In May, a Taizé monk told Kristine Zakarison of Pullman that Brother Roger was one of the first persons Pope Benedict XVI served Eucharist, because of his “commitment to reconciliation and his humanitarian service.”

“Even as an individual in a group of 5,000, I personally felt embraced by his living presence of reconciliation and his call to work for reconciliation, to walk the walk, to step beyond boundaries,” she said. 

Associated Press reported that Pope Benedict said Brother Roger had written him, expressing his desire to come to Rome to meet him and to tell him how “the community of Taizé intends to walk in communion with the pope.’’

The internet shared comments of leaders about Brother Roger:

The Archbishop of Canterbury, Rowan Williams, head of the Church of England, described him as “one of the best-loved Christian leaders of our times.” President Jacques Chirac praised him as ‘‘one of the most remarkable servants of the values of respect and tolerance.’’

The head of the Roman Catholic Conference of French Bishops, Bordeaux Archbishop Jean-Pierre Ricard, said Brother Roger ‘‘often met with the youth of the world to teach them to bear witness to the transforming power of love.’’

The World Council of Churches leadership
expressed its grief in a letter of condolence from acting general secretary Geneviève Jacques: “Brother Roger died as he lived, praying at the center of his community.  His witness to the gospel and to ecumenical dialogue has been enormously influential.”  She praised his “unceasing search for authentic ecumenical dialogue” which reached across “institutional barriers.”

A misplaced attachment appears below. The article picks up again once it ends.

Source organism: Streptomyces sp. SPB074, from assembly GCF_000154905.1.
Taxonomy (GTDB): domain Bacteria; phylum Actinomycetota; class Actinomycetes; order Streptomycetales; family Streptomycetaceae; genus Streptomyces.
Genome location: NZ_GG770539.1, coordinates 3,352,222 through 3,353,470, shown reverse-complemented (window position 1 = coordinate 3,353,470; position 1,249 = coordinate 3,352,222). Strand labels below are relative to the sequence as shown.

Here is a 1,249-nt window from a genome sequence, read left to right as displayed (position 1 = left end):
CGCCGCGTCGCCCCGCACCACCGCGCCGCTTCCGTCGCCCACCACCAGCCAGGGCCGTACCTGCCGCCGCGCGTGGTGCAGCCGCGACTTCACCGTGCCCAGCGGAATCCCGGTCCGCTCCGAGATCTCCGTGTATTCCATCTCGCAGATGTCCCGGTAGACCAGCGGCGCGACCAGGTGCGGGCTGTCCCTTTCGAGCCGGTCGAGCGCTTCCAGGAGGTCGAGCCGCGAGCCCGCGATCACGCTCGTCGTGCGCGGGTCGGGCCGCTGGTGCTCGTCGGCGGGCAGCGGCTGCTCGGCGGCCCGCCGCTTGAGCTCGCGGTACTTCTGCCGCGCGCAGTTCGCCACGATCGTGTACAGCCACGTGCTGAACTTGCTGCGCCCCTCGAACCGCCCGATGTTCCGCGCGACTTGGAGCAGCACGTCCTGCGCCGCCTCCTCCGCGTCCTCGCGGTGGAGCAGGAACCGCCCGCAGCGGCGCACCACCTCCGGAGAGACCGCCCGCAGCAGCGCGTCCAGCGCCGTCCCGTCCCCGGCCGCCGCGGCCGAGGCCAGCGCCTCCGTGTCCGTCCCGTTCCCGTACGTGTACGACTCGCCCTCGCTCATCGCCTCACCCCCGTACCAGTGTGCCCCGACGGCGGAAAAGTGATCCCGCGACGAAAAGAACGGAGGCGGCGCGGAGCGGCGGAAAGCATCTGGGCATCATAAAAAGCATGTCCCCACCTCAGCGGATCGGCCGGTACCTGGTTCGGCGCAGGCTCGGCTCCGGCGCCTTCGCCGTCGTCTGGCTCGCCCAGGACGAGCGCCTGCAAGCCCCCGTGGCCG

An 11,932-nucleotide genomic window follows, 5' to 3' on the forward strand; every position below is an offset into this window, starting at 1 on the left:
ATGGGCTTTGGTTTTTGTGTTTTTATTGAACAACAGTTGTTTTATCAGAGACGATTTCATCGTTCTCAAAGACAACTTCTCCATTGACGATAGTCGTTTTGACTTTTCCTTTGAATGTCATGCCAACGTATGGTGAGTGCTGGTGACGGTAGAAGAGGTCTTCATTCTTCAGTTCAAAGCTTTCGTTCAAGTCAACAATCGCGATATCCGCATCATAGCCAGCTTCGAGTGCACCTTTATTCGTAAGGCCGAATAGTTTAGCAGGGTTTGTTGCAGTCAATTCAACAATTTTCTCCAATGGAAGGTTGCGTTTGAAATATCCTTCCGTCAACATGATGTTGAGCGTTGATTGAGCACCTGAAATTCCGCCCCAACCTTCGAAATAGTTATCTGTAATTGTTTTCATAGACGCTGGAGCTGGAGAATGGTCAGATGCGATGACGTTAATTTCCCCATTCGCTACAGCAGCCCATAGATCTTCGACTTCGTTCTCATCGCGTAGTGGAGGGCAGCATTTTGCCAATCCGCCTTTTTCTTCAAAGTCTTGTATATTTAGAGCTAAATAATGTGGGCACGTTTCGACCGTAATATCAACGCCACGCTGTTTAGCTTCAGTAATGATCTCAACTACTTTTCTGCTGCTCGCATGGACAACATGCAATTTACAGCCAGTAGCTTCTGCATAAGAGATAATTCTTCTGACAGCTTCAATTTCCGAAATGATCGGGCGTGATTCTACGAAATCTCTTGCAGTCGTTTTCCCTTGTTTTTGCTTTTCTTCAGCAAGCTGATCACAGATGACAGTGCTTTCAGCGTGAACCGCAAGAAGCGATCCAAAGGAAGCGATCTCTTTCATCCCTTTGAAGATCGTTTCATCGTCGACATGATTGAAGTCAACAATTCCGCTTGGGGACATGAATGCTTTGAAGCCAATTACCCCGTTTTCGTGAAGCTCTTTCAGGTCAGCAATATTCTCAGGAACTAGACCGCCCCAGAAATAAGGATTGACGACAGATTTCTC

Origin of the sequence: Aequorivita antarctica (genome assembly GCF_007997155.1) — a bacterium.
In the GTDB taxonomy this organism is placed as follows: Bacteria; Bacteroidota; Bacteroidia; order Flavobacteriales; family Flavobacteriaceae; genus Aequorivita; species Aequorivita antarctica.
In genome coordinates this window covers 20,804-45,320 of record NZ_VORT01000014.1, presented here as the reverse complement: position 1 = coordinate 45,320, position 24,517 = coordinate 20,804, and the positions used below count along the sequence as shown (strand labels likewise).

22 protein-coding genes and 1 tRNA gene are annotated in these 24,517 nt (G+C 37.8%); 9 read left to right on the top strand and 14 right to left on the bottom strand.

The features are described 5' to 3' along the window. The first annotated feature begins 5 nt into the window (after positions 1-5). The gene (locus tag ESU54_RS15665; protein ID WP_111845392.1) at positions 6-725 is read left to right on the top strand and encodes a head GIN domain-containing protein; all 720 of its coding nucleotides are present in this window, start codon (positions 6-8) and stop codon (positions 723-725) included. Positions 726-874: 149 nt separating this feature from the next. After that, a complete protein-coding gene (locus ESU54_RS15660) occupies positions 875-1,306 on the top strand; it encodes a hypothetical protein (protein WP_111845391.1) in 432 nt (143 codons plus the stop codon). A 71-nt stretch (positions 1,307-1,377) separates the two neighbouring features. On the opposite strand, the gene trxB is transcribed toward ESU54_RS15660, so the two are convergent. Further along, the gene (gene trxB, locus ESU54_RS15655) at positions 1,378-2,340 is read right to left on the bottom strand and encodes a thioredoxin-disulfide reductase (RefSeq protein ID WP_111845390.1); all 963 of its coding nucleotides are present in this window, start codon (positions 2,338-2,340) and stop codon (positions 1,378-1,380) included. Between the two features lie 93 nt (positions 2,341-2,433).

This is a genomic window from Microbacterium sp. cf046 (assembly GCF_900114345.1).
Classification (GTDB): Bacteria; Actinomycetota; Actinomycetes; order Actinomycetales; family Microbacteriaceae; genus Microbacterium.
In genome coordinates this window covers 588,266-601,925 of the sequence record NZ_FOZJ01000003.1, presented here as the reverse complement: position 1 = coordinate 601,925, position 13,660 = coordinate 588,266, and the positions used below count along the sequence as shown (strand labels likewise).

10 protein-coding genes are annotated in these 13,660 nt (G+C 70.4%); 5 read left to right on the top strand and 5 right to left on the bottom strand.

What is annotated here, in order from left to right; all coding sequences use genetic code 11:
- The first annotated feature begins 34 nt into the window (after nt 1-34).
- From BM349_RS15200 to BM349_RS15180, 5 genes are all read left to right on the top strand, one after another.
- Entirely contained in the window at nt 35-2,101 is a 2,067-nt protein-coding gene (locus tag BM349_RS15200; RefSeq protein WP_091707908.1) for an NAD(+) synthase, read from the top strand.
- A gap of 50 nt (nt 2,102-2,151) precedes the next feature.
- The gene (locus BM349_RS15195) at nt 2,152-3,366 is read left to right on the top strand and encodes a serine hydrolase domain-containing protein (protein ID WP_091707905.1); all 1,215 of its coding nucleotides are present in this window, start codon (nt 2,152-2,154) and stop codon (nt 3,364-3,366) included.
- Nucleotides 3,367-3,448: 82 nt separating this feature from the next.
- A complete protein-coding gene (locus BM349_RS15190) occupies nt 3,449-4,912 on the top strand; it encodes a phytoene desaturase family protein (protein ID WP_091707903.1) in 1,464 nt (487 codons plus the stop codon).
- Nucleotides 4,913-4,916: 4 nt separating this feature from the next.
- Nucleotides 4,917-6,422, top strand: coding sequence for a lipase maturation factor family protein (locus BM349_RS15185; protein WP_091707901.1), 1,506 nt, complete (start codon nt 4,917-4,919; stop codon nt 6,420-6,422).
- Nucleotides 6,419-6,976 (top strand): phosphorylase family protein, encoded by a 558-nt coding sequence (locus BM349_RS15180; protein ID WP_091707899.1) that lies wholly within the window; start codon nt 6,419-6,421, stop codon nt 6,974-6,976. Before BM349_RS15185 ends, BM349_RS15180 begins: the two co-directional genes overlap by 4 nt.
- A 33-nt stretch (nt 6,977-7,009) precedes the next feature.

“Thousands of people, young and not so young, have found in the Taizé community a unique place of spiritual refreshment and openness to others through listening to the word of God.  “Under his spiritual leadership, the Taizé community has offered a model that integrates praising God by living out liturgical renewal together with practical solidarity towards those who are most deprived.

“We pray that those who witnessed the violent death may find the strength to continue the struggle to overcome violence in our world. We also pray for the woman responsible for this fatal act, that through the grace of God her life may be transformed,” Geneviève said.

General Secretary Bob Edgar of the U.S. National Council of Churches
said: “Brother Roger and the Taizé Community ministered to millions, offering a model of living and worship that brings us closer to each other and God.

He said Taizé prayers and hymns are common in U.S. congregations, and Americans are responding to their messages of peace, reconciliation and spirituality:  “Tens of thousands of American congregations hold regular Taizé prayer services and sing the songs. “The violent nature of his passing is appalling, and makes it all the more essential for us to embrace the Taizé message,” Bob said.

The Taizé community’s website—www.taizé.fr—said:  “In the face of violence, we can respond only by peace. Brother Roger never stopped insisting on this. Peace requires a commitment of our whole being, inwardly and outwardly. It demands our whole person.”

By Mary Stamp, Fig Tree editor - Copyright © September 2005